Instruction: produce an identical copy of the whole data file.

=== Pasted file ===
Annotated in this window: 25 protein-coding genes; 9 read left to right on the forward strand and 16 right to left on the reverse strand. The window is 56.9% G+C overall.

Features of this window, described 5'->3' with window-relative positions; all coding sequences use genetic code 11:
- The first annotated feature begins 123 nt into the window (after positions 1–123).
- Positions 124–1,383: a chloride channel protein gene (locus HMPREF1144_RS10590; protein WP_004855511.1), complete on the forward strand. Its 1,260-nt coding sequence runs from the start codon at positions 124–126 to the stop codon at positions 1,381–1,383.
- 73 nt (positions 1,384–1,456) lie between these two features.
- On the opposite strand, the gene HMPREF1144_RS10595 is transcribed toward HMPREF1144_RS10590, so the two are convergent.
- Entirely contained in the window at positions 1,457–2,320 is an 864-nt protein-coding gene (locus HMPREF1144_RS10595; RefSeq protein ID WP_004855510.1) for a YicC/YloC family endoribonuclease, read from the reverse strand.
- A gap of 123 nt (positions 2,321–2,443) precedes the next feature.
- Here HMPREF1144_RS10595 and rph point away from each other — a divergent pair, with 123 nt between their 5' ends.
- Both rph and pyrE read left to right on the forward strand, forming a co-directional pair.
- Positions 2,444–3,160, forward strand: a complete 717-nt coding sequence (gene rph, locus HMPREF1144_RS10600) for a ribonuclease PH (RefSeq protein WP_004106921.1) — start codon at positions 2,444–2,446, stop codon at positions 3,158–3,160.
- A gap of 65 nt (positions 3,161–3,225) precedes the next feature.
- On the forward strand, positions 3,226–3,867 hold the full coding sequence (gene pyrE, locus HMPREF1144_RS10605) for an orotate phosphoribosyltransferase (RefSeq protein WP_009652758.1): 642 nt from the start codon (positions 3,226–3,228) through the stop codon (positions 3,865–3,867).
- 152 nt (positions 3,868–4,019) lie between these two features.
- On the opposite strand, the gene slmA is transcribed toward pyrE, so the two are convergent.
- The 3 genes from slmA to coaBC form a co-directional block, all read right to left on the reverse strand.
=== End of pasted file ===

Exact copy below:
Annotated in this window: 25 protein-coding genes; 9 read left to right on the forward strand and 16 right to left on the reverse strand. The window is 56.9% G+C overall.

Features of this window, described 5'->3' with window-relative positions; all coding sequences use genetic code 11:
- The first annotated feature begins 123 nt into the window (after positions 1–123).
- Positions 124–1,383: a chloride channel protein gene (locus HMPREF1144_RS10590; protein WP_004855511.1), complete on the forward strand. Its 1,260-nt coding sequence runs from the start codon at positions 124–126 to the stop codon at positions 1,381–1,383.
- 73 nt (positions 1,384–1,456) lie between these two features.
- On the opposite strand, the gene HMPREF1144_RS10595 is transcribed toward HMPREF1144_RS10590, so the two are convergent.
- Entirely contained in the window at positions 1,457–2,320 is an 864-nt protein-coding gene (locus HMPREF1144_RS10595; RefSeq protein ID WP_004855510.1) for a YicC/YloC family endoribonuclease, read from the reverse strand.
- A gap of 123 nt (positions 2,321–2,443) precedes the next feature.
- Here HMPREF1144_RS10595 and rph point away from each other — a divergent pair, with 123 nt between their 5' ends.
- Both rph and pyrE read left to right on the forward strand, forming a co-directional pair.
- Positions 2,444–3,160, forward strand: a complete 717-nt coding sequence (gene rph, locus HMPREF1144_RS10600) for a ribonuclease PH (RefSeq protein WP_004106921.1) — start codon at positions 2,444–2,446, stop codon at positions 3,158–3,160.
- A gap of 65 nt (positions 3,161–3,225) precedes the next feature.
- On the forward strand, positions 3,226–3,867 hold the full coding sequence (gene pyrE, locus HMPREF1144_RS10605) for an orotate phosphoribosyltransferase (RefSeq protein WP_009652758.1): 642 nt from the start codon (positions 3,226–3,228) through the stop codon (positions 3,865–3,867).
- 152 nt (positions 3,868–4,019) lie between these two features.
- On the opposite strand, the gene slmA is transcribed toward pyrE, so the two are convergent.
- The 3 genes from slmA to coaBC form a co-directional block, all read right to left on the reverse strand.